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Pilot is a python library for traversing object trees and graphs

Project description


Pilot is a python library for traversing object trees and graphs. It is currently in pre-alpha.

  1. Usage

  2. Documentation


Download and include the library:

$ pip install pilot

The first step is to define a callback:

>>> def my_callback(node):
...    print node.key, "-->", node.val

Now, define the pilot object and execute a flight:

>>> data = {'test': 1}
>>> pilot = Pilot(my_callback)
>>> new_data =
None --> {'test': 1}
test --> 1
>>> type(new_data)
<class 'pilot.node.dict_extended__node'>
>>> new_data.__node__
<pilot.node.Node object at 0x026CCE90>

See the documentation for more details!


Creating a pilot: pilot = Pilot(*callbacks, **settings)

Callbacks and keyword arguments (settings) can be passed into the pilot constructor.

Settings options:

  • run_callbacks (true|false): Set this to false to skip callbacks completely.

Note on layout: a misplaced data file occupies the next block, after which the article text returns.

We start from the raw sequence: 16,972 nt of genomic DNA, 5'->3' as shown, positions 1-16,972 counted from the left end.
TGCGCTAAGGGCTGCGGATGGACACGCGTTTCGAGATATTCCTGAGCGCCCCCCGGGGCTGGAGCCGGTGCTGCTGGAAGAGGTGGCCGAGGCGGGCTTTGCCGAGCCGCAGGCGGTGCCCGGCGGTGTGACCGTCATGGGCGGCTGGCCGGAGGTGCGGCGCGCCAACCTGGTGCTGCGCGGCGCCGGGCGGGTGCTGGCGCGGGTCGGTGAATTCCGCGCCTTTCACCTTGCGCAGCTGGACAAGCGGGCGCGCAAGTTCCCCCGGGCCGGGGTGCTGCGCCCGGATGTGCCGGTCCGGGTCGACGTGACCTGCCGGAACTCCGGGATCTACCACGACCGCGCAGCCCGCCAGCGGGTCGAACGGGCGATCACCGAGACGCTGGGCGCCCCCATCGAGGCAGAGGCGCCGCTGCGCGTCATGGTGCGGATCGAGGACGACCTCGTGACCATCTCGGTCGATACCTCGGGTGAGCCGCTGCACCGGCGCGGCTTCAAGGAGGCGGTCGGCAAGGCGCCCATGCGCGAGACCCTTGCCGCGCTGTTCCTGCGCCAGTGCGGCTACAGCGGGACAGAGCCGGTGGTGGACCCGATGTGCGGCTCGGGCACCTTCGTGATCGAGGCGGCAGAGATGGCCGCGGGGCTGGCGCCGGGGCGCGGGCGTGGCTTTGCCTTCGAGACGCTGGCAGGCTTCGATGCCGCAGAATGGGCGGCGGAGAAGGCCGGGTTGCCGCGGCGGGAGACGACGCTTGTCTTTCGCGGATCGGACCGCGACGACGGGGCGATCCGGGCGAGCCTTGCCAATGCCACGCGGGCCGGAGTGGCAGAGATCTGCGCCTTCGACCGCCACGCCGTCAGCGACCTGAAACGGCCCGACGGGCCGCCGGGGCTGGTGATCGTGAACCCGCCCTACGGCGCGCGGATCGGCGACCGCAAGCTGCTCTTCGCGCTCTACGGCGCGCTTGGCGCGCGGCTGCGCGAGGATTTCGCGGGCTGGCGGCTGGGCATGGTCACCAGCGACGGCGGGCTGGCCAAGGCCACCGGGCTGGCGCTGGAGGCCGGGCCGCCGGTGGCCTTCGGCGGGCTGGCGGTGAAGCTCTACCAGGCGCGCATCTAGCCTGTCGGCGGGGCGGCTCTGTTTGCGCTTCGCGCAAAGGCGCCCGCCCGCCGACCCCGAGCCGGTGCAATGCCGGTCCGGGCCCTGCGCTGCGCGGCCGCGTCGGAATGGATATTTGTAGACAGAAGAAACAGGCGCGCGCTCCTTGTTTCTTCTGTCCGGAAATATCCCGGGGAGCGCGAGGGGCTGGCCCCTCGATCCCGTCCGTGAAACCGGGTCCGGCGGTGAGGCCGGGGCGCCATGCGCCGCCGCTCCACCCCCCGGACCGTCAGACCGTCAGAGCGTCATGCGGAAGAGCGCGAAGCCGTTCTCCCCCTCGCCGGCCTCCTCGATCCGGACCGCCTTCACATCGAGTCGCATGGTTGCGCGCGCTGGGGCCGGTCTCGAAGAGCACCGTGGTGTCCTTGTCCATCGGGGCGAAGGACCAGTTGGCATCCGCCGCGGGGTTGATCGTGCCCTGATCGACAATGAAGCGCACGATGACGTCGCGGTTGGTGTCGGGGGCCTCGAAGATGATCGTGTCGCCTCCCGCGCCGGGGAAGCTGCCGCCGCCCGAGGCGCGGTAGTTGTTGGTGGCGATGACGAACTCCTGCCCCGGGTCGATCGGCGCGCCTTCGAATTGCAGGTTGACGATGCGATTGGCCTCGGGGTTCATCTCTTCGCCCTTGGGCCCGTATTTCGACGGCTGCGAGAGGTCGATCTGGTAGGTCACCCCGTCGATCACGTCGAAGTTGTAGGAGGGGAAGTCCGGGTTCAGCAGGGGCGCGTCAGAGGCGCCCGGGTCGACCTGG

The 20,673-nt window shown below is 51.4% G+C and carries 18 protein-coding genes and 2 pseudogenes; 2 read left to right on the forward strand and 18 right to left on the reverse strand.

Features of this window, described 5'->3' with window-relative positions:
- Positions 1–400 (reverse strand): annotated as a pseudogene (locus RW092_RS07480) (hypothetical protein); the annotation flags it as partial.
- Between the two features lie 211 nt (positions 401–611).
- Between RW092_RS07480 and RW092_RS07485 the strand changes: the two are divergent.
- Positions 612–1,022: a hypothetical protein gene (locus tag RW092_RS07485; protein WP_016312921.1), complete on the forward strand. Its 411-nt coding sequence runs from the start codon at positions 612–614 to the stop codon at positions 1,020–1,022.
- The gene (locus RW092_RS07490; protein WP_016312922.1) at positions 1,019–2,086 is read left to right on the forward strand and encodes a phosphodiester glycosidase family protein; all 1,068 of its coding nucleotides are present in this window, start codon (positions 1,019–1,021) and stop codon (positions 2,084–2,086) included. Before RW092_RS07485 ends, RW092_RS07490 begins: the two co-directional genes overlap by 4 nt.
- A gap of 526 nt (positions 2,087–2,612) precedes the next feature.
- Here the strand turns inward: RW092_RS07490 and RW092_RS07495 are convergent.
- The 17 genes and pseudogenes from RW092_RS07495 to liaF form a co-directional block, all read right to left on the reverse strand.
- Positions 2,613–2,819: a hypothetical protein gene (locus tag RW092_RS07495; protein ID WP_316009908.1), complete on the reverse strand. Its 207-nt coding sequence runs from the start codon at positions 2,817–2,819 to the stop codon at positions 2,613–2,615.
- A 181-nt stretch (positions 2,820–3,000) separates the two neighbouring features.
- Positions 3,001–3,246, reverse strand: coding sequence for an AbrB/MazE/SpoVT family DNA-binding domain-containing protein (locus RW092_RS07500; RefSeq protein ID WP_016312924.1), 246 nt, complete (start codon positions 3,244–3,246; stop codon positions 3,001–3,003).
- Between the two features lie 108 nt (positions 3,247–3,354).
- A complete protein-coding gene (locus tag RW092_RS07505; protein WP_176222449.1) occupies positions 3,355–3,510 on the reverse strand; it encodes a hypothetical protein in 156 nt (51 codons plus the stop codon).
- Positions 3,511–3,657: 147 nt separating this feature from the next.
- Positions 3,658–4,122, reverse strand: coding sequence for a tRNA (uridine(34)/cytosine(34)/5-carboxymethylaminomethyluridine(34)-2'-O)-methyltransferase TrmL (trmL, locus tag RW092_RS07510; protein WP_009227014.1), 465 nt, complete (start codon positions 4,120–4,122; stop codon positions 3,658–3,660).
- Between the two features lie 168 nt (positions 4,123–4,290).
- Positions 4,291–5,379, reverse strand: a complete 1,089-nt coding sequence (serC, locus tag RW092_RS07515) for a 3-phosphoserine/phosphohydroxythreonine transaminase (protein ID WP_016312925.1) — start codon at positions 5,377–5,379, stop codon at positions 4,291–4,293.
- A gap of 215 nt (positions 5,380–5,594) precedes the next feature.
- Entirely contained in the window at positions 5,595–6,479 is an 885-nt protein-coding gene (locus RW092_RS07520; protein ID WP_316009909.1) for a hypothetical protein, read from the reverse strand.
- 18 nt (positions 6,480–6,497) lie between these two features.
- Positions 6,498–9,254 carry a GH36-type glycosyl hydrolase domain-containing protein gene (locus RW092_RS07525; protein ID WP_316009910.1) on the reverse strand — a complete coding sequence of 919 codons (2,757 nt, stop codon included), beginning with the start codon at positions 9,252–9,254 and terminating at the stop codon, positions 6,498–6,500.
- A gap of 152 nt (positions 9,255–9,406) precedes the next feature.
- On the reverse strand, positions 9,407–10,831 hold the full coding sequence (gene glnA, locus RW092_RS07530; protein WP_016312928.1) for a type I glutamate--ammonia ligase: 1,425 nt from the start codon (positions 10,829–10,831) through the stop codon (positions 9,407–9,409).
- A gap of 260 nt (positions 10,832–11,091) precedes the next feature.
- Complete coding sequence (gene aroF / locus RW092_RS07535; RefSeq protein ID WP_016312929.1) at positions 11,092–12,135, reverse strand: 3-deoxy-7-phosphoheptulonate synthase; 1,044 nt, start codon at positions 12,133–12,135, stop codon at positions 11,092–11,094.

• callbacks: an array of detailed callback objects. See the Callback section for more information. If this key is specified and there are callbacks passed into the constructor via args, an exception will be raised. If finer control on callbacks is required, use this setting.

  • traversal_mode: the mode for traversing the tree. Options are depth for depth-first processing and breadth for breadth-first processing.

  • structure: Options are tree (default) and graph. Graphs add nodes as “neighbors” rather than parent/child.

  • node_visit_limit: An integer that defines how many times to allow visits to nodes. (Only applicable to graphs.) Set to -1 to allow infinite. Note that infinite trees will process indefinitely - use Pilot.halt() in a callback to end the processing manually.